Many are speculating that 2009 represents a fundamental turning point for the venture capital industry. Some are arguing that the industry is in dire straits after years of poor performance. Others have argued that the math simply does not work for the industry’s current size. What Is Really Happening to the Venture Capital Industry?
It is indeed quite likely that the venture industry is in the process of a very substantial reduction in size, perhaps the first in the history of the industry. However, the specific catalyst for this reduction is not directly related to the issues just mentioned. In order to fully understand what is happening, one must look upstream from the venture capitalists to the source of funds, for that is where the wheels of change are in motion.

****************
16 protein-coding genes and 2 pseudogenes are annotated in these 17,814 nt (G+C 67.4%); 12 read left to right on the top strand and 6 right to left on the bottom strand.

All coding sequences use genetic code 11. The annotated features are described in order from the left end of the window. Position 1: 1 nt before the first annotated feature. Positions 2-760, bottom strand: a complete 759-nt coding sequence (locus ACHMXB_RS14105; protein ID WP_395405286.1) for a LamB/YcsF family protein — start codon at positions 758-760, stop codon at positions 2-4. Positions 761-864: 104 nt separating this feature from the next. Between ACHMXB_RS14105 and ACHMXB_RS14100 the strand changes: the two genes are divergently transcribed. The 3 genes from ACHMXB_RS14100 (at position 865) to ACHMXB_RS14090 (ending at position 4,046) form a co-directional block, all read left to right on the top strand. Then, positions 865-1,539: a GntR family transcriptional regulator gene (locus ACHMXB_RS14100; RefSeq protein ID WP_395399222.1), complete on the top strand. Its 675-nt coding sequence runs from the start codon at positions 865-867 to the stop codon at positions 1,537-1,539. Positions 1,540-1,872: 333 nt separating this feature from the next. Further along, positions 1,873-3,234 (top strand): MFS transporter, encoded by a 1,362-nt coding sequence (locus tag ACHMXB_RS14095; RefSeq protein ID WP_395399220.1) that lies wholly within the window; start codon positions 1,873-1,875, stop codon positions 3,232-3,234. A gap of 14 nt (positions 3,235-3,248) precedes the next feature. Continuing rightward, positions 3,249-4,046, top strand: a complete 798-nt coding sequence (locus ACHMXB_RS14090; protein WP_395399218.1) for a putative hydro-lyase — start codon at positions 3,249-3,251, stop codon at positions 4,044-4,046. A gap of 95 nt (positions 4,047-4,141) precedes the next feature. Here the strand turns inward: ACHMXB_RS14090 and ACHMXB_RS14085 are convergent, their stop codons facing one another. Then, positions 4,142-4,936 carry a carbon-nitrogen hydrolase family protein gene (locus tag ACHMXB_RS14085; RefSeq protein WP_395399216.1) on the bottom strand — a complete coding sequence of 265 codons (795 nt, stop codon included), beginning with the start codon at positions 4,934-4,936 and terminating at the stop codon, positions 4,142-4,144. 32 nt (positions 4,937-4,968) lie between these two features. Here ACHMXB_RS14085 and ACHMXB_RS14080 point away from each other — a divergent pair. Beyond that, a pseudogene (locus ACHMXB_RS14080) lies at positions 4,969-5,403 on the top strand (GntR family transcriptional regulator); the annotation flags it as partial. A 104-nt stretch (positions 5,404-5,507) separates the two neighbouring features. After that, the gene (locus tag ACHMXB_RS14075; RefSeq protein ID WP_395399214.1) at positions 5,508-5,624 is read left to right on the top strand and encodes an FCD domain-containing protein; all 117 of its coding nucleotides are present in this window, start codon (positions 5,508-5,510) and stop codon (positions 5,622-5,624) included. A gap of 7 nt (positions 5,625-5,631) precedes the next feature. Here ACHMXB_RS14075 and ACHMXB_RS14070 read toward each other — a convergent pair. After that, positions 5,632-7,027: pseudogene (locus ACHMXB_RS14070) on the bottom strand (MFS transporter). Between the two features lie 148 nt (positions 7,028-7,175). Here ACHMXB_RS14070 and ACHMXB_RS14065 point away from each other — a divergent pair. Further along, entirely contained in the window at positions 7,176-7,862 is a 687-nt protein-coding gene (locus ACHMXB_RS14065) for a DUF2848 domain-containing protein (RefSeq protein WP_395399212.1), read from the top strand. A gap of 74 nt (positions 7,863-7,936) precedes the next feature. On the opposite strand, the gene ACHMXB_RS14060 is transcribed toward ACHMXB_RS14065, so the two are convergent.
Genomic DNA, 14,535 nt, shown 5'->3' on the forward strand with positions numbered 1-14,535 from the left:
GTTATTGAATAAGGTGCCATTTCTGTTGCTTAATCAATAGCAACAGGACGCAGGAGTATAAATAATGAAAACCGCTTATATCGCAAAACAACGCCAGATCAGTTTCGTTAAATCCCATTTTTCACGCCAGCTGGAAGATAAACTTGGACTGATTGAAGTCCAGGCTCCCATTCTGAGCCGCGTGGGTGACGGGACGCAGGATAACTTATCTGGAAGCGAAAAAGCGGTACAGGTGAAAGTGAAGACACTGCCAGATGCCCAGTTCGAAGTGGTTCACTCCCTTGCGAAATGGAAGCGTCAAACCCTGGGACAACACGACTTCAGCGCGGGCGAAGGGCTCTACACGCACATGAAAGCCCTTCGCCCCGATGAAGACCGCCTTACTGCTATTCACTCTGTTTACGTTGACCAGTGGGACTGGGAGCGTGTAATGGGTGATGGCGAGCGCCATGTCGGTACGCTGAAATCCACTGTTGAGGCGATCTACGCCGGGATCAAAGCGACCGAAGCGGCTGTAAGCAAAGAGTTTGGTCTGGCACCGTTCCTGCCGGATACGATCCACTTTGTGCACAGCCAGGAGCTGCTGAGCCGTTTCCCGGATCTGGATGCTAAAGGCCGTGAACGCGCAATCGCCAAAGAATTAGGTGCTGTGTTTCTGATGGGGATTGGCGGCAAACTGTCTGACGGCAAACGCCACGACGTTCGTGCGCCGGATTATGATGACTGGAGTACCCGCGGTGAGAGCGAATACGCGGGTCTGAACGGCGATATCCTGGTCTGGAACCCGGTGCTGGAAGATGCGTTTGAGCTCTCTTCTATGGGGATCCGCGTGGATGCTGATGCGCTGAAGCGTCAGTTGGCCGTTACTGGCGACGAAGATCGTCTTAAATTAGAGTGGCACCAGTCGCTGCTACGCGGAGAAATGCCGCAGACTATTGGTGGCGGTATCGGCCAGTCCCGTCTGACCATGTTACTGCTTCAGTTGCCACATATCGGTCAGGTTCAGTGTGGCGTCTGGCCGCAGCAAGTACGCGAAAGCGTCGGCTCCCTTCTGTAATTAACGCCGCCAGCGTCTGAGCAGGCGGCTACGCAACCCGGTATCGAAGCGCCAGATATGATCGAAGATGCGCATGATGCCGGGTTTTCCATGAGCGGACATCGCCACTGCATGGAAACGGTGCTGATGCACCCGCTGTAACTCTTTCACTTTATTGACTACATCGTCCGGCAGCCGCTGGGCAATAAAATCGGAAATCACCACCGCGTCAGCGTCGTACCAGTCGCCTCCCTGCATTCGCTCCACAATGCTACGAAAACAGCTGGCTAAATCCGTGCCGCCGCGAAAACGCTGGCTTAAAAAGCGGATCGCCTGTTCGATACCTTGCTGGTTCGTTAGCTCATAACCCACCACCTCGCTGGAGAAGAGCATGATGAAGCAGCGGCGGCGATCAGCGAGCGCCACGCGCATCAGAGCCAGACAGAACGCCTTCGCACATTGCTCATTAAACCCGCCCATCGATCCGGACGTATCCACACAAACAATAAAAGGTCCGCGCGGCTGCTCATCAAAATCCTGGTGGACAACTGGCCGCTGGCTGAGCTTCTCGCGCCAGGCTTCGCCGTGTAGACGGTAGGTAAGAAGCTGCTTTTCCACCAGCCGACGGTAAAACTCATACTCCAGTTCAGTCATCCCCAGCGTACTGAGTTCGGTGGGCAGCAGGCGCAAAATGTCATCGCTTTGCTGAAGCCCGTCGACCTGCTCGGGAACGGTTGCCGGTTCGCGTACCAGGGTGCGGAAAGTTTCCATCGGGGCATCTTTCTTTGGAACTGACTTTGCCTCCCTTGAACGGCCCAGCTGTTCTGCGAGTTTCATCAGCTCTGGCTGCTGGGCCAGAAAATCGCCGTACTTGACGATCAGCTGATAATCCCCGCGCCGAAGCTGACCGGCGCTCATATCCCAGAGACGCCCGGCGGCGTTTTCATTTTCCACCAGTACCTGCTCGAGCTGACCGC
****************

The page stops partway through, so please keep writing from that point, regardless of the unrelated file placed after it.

The issue, explains Kevin Durant of abovethecrowd.com, is that a lack of liquidity and fairly ordinary returns from VC funds have driven institutional capital from the venture space. If so, it’s not that the IPO drought and absence of exit events for start-ups is what’s hammering Sand Hill Road, but rather a perfect storm of fiscal crisis and shrinking capital sources. That, coupled with the fact that VCs travel in packs and tend to jump on the bandwagon AFTER the innovation train has already left the station.